Changing your spending habits is no walk in the park and will take a lot of planning, effort and commitment on your part. The key is to start making small changes and then work your way towards bigger and more significant changes and savings.

Invest in educating yourself on all money related matters

Improve your financial savvy by using the thousands of free online blogs, articles and tools made available by banks, financial planners and regular South Africans to help you make the most of your money and achieve financial independence, security and ultimately long-lasting wealth.

Take the time to request a copy of your credit report, find out how to clean up your bad credit record, review your bank account fees and create a realistic budget that will help your money go further.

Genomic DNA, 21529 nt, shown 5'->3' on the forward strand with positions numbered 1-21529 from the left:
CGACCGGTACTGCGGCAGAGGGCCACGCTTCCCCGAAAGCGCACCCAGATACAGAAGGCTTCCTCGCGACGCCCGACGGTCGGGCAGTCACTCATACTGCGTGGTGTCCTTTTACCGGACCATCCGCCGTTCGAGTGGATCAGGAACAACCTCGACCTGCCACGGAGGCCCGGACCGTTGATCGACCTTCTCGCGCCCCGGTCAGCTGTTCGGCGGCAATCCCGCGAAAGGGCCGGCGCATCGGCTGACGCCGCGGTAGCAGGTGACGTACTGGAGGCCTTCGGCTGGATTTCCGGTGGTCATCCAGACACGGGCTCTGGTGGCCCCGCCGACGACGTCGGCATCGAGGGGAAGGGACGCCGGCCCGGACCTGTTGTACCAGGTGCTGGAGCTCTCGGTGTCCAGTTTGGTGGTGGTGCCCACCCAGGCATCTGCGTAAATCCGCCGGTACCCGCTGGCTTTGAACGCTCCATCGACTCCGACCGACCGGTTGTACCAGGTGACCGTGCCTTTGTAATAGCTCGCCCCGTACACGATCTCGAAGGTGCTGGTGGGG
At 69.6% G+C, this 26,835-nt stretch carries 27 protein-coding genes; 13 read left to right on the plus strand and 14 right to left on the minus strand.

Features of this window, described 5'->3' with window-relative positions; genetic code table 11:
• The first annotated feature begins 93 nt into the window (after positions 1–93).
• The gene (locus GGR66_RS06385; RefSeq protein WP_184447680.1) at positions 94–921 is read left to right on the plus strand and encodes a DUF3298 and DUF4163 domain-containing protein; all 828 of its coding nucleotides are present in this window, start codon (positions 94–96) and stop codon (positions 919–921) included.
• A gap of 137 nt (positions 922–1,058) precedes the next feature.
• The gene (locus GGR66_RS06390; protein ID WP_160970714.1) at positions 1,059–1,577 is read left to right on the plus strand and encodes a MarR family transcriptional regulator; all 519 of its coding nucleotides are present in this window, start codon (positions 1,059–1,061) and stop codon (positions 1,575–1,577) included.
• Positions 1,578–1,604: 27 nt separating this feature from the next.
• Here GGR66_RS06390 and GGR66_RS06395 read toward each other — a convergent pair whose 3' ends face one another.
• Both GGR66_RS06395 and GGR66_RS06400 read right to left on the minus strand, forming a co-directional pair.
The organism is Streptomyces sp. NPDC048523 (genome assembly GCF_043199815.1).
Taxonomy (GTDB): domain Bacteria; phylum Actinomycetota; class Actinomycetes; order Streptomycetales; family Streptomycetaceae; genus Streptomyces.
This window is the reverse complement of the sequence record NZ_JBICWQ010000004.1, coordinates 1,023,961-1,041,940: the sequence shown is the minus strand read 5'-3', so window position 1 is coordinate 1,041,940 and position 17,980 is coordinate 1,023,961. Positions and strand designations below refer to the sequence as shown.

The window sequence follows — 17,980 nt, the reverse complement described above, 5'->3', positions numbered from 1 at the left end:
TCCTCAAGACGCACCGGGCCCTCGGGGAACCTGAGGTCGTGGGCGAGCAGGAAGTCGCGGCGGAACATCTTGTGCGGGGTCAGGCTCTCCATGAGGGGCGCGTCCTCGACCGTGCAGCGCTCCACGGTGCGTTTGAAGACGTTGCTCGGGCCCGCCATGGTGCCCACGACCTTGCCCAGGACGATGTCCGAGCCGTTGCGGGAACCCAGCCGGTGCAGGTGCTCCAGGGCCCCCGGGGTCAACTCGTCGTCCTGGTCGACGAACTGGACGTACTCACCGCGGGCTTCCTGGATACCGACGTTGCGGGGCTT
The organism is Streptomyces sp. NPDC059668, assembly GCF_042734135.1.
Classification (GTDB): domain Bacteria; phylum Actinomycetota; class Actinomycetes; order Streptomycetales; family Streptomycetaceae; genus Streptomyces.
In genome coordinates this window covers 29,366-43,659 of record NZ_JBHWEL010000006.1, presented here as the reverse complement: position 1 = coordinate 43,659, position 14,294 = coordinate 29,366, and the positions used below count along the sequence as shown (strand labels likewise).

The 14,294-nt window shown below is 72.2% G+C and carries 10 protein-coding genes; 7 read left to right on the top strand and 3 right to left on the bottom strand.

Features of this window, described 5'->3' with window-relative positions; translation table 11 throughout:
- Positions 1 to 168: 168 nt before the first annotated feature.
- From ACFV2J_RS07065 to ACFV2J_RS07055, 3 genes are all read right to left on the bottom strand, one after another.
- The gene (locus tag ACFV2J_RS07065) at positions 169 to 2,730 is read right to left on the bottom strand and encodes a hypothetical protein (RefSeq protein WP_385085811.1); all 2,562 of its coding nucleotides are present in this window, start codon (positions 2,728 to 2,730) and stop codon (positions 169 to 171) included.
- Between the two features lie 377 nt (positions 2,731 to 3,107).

6 steps to help you say goodbye to your month-to-month lifestyle

#1: Stop borrowing money to make it through the month

If you’re reliant on short-term loans and credit cards to make it to the end of the month, this is the first area that you need to address. Any form of short-term debt, no matter how small or seemingly insignificant is expensive and is making your month-tom-month situation worse.

Interest rates are high and dependence on such forms of credit is hard to avoid. Even if you currently have outstanding loans, make a commitment to not take out any further credit and pay back the existing debts.

#2: Reduce your large expenses

Since housing and groceries are the two highest expenses, cutting these down by any measure will make the biggest difference to your budget. Consider downscaling to a smaller or more affordable housing option or even moving in with family until you are able to stabilise your finances.

When it comes to groceries, it is best to avoid shopping as soon as your salary reflects in your account. Rather make a habit of shopping a few days after you’ve paid your essential bills and expenses and always shop with a list of essentials.

You should also try and look for special offers and deals and try to create weekly meal plans that reduce waste by ensuring all fresh produce are consumed before they go off.

#3: Cancel subscriptions and services you do not need